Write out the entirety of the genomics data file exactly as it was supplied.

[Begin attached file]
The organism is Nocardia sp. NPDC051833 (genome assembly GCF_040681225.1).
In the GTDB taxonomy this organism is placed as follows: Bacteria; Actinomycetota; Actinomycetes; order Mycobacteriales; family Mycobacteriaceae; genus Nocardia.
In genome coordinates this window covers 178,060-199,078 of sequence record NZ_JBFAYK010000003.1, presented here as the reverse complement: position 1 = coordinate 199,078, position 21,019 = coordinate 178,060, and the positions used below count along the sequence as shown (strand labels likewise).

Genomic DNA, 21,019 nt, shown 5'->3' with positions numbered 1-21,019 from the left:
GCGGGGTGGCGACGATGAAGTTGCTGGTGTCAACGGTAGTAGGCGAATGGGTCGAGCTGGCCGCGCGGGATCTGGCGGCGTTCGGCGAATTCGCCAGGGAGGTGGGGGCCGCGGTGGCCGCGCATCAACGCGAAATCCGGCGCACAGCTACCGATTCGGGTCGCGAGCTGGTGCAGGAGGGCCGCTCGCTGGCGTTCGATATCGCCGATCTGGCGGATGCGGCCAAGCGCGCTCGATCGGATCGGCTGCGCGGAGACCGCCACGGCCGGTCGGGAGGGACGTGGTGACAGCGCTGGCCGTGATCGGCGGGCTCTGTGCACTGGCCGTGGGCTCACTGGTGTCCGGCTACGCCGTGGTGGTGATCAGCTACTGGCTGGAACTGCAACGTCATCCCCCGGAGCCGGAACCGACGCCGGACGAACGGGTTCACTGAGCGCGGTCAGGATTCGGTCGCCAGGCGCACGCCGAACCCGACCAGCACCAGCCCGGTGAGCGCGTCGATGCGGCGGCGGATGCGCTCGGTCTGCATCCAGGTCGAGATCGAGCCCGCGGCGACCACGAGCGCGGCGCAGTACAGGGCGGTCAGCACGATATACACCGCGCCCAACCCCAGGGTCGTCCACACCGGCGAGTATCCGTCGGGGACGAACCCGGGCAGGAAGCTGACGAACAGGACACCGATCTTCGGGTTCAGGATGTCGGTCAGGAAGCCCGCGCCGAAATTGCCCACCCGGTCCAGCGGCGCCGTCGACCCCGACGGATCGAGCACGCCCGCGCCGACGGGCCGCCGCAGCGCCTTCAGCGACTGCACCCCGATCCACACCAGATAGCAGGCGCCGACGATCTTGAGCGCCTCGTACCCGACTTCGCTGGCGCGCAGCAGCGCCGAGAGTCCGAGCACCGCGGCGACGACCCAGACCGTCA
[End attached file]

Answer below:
The organism is Nocardia sp. NPDC051833 (genome assembly GCF_040681225.1).
In the GTDB taxonomy this organism is placed as follows: Bacteria; Actinomycetota; Actinomycetes; order Mycobacteriales; family Mycobacteriaceae; genus Nocardia.
In genome coordinates this window covers 178,060-199,078 of sequence record NZ_JBFAYK010000003.1, presented here as the reverse complement: position 1 = coordinate 199,078, position 21,019 = coordinate 178,060, and the positions used below count along the sequence as shown (strand labels likewise).

Genomic DNA, 21,019 nt, shown 5'->3' with positions numbered 1-21,019 from the left:
GCGGGGTGGCGACGATGAAGTTGCTGGTGTCAACGGTAGTAGGCGAATGGGTCGAGCTGGCCGCGCGGGATCTGGCGGCGTTCGGCGAATTCGCCAGGGAGGTGGGGGCCGCGGTGGCCGCGCATCAACGCGAAATCCGGCGCACAGCTACCGATTCGGGTCGCGAGCTGGTGCAGGAGGGCCGCTCGCTGGCGTTCGATATCGCCGATCTGGCGGATGCGGCCAAGCGCGCTCGATCGGATCGGCTGCGCGGAGACCGCCACGGCCGGTCGGGAGGGACGTGGTGACAGCGCTGGCCGTGATCGGCGGGCTCTGTGCACTGGCCGTGGGCTCACTGGTGTCCGGCTACGCCGTGGTGGTGATCAGCTACTGGCTGGAACTGCAACGTCATCCCCCGGAGCCGGAACCGACGCCGGACGAACGGGTTCACTGAGCGCGGTCAGGATTCGGTCGCCAGGCGCACGCCGAACCCGACCAGCACCAGCCCGGTGAGCGCGTCGATGCGGCGGCGGATGCGCTCGGTCTGCATCCAGGTCGAGATCGAGCCCGCGGCGACCACGAGCGCGGCGCAGTACAGGGCGGTCAGCACGATATACACCGCGCCCAACCCCAGGGTCGTCCACACCGGCGAGTATCCGTCGGGGACGAACCCGGGCAGGAAGCTGACGAACAGGACACCGATCTTCGGGTTCAGGATGTCGGTCAGGAAGCCCGCGCCGAAATTGCCCACCCGGTCCAGCGGCGCCGTCGACCCCGACGGATCGAGCACGCCCGCGCCGACGGGCCGCCGCAGCGCCTTCAGCGACTGCACCCCGATCCACACCAGATAGCAGGCGCCGACGATCTTGAGCGCCTCGTACCCGACTTCGCTGGCGCGCAGCAGCGCCGAGAGTCCGAGCACCGCGGCGACGACCCAGACCGTCA